Back in 2010, at the same time the U.S. Department of Labor was making a big publicity push on its interpretation of rules regarding unpaid interns, the New York Times ran piece noting how employers were skirting the law when it came to internships:

The Labor Department says it is cracking down on firms that fail to pay interns properly and expanding efforts to educate companies, colleges and students on the law regarding internships.

“If you’re a for-profit employer or you want to pursue an internship with a for-profit employer, there aren’t going to be many circumstances where you can have an internship and not be paid and still be in compliance with the law,” said Nancy J. Leppink, the acting director of the department’s wage and hour division.

The biggest problem, according to the article is that the employer should derive “no immediate advantage” from the intern’s activities — “in other words, it’s largely a benevolent contribution to the intern.”  The takeaway from this article, as I said back in 2010 is that employers should not use interns to do real work.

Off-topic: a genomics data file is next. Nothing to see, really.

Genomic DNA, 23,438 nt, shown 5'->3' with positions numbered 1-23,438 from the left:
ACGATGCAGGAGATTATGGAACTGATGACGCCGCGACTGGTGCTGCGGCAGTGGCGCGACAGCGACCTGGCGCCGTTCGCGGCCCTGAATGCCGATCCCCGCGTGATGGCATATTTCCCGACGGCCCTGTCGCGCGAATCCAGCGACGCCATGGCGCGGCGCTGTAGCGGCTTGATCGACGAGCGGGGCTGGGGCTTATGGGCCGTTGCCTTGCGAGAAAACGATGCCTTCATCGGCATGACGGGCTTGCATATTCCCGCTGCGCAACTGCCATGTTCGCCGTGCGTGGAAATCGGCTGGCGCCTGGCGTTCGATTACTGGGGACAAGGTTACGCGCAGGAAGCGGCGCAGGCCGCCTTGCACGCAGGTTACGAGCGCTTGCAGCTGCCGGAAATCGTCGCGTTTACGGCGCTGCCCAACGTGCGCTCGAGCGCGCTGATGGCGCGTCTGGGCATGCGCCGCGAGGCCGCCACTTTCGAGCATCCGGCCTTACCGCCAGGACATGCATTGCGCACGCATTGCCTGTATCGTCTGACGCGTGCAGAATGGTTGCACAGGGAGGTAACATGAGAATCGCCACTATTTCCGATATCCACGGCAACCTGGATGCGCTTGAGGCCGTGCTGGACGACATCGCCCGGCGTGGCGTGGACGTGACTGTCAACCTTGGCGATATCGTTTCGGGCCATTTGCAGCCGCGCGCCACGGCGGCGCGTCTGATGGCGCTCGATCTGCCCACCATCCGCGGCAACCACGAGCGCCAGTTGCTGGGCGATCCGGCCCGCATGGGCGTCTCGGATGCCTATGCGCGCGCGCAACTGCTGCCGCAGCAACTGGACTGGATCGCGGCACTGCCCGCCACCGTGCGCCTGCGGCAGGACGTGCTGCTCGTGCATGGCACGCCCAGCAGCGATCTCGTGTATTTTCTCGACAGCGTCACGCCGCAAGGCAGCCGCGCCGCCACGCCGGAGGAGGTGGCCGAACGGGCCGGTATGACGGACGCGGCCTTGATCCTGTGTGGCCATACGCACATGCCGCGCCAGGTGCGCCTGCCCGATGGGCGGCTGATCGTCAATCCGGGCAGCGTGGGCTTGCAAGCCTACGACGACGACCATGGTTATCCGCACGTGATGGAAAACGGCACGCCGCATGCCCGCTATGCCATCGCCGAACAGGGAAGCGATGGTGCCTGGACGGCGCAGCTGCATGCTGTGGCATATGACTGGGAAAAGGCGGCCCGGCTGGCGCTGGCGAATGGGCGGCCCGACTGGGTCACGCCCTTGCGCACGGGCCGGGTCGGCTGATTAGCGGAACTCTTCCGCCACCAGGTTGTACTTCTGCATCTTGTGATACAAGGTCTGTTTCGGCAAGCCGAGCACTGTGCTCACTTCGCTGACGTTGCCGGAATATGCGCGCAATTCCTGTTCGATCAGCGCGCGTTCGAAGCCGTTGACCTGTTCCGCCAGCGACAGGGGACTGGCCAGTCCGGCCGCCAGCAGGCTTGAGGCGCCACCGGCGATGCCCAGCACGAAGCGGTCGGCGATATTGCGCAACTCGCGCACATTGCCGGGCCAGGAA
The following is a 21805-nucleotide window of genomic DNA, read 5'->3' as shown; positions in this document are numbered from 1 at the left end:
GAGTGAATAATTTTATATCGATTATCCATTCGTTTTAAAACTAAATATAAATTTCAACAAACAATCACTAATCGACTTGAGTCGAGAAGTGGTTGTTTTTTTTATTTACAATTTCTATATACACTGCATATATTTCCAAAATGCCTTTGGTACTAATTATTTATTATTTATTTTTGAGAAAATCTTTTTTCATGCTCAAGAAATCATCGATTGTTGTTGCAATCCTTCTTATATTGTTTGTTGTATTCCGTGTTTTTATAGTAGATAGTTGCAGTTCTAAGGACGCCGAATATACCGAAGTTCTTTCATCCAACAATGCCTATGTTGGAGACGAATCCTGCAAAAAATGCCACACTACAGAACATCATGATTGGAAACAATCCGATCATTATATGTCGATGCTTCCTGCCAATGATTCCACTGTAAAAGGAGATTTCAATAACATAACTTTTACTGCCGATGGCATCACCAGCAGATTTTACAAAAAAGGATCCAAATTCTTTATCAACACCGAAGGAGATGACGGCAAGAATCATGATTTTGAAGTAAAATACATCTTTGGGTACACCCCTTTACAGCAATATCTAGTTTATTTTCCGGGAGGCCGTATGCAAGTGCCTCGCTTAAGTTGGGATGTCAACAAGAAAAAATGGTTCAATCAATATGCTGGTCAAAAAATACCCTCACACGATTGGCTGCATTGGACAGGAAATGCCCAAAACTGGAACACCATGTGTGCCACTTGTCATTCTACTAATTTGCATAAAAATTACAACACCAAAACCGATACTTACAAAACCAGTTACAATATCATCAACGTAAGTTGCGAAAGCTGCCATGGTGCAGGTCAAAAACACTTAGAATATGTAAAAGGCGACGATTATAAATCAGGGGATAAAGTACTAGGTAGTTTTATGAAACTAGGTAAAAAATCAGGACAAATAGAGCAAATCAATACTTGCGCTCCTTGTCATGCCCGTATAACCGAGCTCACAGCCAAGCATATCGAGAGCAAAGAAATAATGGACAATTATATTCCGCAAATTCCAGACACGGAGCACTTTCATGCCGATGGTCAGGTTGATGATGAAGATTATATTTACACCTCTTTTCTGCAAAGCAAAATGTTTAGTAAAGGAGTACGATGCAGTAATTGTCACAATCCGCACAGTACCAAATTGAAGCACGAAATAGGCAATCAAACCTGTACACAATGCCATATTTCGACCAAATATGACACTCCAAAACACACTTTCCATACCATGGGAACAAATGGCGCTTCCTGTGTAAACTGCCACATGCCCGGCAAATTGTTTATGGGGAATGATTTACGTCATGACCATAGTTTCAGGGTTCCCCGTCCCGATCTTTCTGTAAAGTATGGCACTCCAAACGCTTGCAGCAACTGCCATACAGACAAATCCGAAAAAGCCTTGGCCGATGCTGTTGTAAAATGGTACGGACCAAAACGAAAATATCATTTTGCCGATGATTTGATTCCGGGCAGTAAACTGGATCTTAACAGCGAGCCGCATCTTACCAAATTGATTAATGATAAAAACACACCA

Flash-forward to 2012. The New York Times over the weekend ran another piece on internships. This time, however, it was critical of employers who only assigned the interns menial tasks.

Although many internships provide valuable experience, some unpaid interns complain that they do menial work and learn little, raising questions about whether these positions violate federal rules governing such programs.

So, within the span of two years, you have two articles on internships: One critical of employers that assign unpaid interns real work and one critical of employers that assign unpaid interns menial work.

What’s an employer to do?  

Well, I talked quite a bit about this on Thursday on The Proactive Employer radio show and there were really two solutions (you can listen to the entire broadcast below).

First, if you’re going to have interns do real work, you can do so — you just need to pay them minimum wage.  Second, if keeping interns unpaid is important, it’s critical that employers follow six criteria outlined by the U.S. Department of Labor. 

The articles in The New York Times are well-timed to make sure that employers are aware of their obligations.  What I said back in 2010 holds true today: “As the summer season approaches, employers are now on notice that their use of interns is going to be under closer scrutiny than ever before. ”